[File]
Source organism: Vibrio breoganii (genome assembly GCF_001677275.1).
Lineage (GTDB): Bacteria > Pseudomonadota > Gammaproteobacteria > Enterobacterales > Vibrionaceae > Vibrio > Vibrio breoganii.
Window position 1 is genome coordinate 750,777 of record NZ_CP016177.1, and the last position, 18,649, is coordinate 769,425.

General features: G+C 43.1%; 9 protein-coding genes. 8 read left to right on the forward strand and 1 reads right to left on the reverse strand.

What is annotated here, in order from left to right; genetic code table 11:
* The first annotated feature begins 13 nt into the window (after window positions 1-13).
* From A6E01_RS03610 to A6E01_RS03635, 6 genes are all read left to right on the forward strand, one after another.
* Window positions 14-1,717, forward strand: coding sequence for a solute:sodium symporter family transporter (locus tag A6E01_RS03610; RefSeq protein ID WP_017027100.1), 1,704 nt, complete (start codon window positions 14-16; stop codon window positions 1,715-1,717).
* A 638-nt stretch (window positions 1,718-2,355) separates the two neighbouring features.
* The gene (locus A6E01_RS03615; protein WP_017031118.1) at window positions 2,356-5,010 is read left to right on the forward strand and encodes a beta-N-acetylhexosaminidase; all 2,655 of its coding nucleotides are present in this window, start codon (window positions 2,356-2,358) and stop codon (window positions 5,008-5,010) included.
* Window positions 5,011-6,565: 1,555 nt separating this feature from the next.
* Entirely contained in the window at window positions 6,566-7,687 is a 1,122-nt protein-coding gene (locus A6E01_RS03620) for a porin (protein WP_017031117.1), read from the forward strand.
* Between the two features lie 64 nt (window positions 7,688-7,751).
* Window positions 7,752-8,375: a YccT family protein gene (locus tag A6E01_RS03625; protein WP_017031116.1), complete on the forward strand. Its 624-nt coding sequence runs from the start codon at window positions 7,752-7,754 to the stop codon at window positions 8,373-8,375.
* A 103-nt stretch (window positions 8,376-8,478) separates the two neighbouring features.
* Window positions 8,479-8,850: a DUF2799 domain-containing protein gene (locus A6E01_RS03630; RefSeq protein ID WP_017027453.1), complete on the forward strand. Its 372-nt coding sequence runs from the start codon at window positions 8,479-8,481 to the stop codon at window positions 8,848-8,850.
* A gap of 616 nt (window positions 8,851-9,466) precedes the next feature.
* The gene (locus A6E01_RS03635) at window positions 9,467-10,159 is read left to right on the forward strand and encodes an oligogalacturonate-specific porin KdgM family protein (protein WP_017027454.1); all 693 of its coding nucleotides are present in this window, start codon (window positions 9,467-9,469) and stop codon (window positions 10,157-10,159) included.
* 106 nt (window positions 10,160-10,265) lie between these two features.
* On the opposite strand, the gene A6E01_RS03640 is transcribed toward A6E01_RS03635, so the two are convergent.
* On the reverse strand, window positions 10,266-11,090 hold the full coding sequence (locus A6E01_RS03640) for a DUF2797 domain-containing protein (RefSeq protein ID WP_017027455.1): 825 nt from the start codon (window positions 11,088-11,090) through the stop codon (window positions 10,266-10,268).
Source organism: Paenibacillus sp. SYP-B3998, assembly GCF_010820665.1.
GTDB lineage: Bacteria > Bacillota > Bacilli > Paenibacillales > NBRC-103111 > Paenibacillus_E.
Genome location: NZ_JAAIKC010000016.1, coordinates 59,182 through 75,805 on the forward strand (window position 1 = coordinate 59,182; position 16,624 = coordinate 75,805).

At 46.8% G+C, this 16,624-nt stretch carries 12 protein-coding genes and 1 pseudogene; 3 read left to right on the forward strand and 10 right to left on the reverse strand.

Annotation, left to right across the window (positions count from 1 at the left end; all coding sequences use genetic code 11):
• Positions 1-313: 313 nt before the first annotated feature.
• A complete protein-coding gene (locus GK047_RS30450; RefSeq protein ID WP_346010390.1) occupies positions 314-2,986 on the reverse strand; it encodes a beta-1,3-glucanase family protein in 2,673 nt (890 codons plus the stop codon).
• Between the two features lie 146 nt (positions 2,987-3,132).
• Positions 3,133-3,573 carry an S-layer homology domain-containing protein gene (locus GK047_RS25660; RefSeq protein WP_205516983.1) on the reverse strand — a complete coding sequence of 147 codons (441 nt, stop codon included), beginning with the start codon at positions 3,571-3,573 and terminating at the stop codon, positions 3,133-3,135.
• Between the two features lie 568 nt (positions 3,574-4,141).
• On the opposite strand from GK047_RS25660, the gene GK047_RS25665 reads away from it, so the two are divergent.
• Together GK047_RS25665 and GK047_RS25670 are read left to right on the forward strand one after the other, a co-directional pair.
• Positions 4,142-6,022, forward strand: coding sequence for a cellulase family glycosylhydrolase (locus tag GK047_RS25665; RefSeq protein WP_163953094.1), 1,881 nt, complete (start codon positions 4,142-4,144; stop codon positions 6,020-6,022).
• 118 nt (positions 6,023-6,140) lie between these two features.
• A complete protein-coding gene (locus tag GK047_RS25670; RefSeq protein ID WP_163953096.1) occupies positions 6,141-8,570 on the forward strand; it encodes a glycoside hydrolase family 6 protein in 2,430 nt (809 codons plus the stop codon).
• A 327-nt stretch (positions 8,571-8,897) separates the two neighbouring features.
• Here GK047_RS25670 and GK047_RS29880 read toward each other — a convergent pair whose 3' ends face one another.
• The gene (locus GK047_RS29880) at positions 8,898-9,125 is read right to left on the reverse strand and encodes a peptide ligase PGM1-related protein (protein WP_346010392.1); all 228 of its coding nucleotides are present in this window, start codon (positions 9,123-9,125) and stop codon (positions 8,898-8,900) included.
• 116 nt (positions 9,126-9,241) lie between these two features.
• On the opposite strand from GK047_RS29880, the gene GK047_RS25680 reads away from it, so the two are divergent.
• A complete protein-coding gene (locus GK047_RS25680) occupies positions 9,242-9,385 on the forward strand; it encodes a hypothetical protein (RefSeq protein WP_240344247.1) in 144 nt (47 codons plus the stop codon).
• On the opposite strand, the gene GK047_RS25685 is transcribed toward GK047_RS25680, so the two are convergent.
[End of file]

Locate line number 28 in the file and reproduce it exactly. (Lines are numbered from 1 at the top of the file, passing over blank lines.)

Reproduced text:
• A complete protein-coding gene (locus GK047_RS30450; RefSeq protein ID WP_346010390.1) occupies positions 314-2,986 on the reverse strand; it encodes a beta-1,3-glucanase family protein in 2,673 nt (890 codons plus the stop codon).